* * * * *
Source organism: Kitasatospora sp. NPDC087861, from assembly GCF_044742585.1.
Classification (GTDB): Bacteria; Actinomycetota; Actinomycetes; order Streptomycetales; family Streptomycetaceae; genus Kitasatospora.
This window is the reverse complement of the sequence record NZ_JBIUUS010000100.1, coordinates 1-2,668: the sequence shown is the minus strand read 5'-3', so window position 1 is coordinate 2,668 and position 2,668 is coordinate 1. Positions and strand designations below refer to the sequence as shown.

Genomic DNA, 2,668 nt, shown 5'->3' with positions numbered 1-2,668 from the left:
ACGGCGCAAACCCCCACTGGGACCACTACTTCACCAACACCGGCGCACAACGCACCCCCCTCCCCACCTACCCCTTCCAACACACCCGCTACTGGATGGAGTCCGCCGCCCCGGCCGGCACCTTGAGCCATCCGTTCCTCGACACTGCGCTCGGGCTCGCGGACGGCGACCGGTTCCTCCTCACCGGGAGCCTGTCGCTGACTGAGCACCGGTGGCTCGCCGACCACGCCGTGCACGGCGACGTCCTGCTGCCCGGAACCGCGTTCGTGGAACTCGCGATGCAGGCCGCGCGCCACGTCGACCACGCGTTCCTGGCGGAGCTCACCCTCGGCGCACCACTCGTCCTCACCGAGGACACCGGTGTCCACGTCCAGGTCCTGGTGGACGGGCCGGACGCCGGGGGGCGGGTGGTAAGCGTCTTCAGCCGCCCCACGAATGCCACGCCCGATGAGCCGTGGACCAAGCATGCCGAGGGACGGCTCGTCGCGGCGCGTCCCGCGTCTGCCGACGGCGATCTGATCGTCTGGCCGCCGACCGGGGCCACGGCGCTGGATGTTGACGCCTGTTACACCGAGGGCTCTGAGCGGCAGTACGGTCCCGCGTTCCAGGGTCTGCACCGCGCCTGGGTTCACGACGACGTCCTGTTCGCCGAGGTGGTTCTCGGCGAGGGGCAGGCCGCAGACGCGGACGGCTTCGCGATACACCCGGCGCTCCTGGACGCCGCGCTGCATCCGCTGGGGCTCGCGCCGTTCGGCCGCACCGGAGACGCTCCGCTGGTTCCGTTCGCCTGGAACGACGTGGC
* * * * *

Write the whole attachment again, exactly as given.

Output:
Source organism: Kitasatospora sp. NPDC087861, from assembly GCF_044742585.1.
Classification (GTDB): Bacteria; Actinomycetota; Actinomycetes; order Streptomycetales; family Streptomycetaceae; genus Kitasatospora.
This window is the reverse complement of the sequence record NZ_JBIUUS010000100.1, coordinates 1-2,668: the sequence shown is the minus strand read 5'-3', so window position 1 is coordinate 2,668 and position 2,668 is coordinate 1. Positions and strand designations below refer to the sequence as shown.

Genomic DNA, 2,668 nt, shown 5'->3' with positions numbered 1-2,668 from the left:
ACGGCGCAAACCCCCACTGGGACCACTACTTCACCAACACCGGCGCACAACGCACCCCCCTCCCCACCTACCCCTTCCAACACACCCGCTACTGGATGGAGTCCGCCGCCCCGGCCGGCACCTTGAGCCATCCGTTCCTCGACACTGCGCTCGGGCTCGCGGACGGCGACCGGTTCCTCCTCACCGGGAGCCTGTCGCTGACTGAGCACCGGTGGCTCGCCGACCACGCCGTGCACGGCGACGTCCTGCTGCCCGGAACCGCGTTCGTGGAACTCGCGATGCAGGCCGCGCGCCACGTCGACCACGCGTTCCTGGCGGAGCTCACCCTCGGCGCACCACTCGTCCTCACCGAGGACACCGGTGTCCACGTCCAGGTCCTGGTGGACGGGCCGGACGCCGGGGGGCGGGTGGTAAGCGTCTTCAGCCGCCCCACGAATGCCACGCCCGATGAGCCGTGGACCAAGCATGCCGAGGGACGGCTCGTCGCGGCGCGTCCCGCGTCTGCCGACGGCGATCTGATCGTCTGGCCGCCGACCGGGGCCACGGCGCTGGATGTTGACGCCTGTTACACCGAGGGCTCTGAGCGGCAGTACGGTCCCGCGTTCCAGGGTCTGCACCGCGCCTGGGTTCACGACGACGTCCTGTTCGCCGAGGTGGTTCTCGGCGAGGGGCAGGCCGCAGACGCGGACGGCTTCGCGATACACCCGGCGCTCCTGGACGCCGCGCTGCATCCGCTGGGGCTCGCGCCGTTCGGCCGCACCGGAGACGCTCCGCTGGTTCCGTTCGCCTGGAACGACGTGGC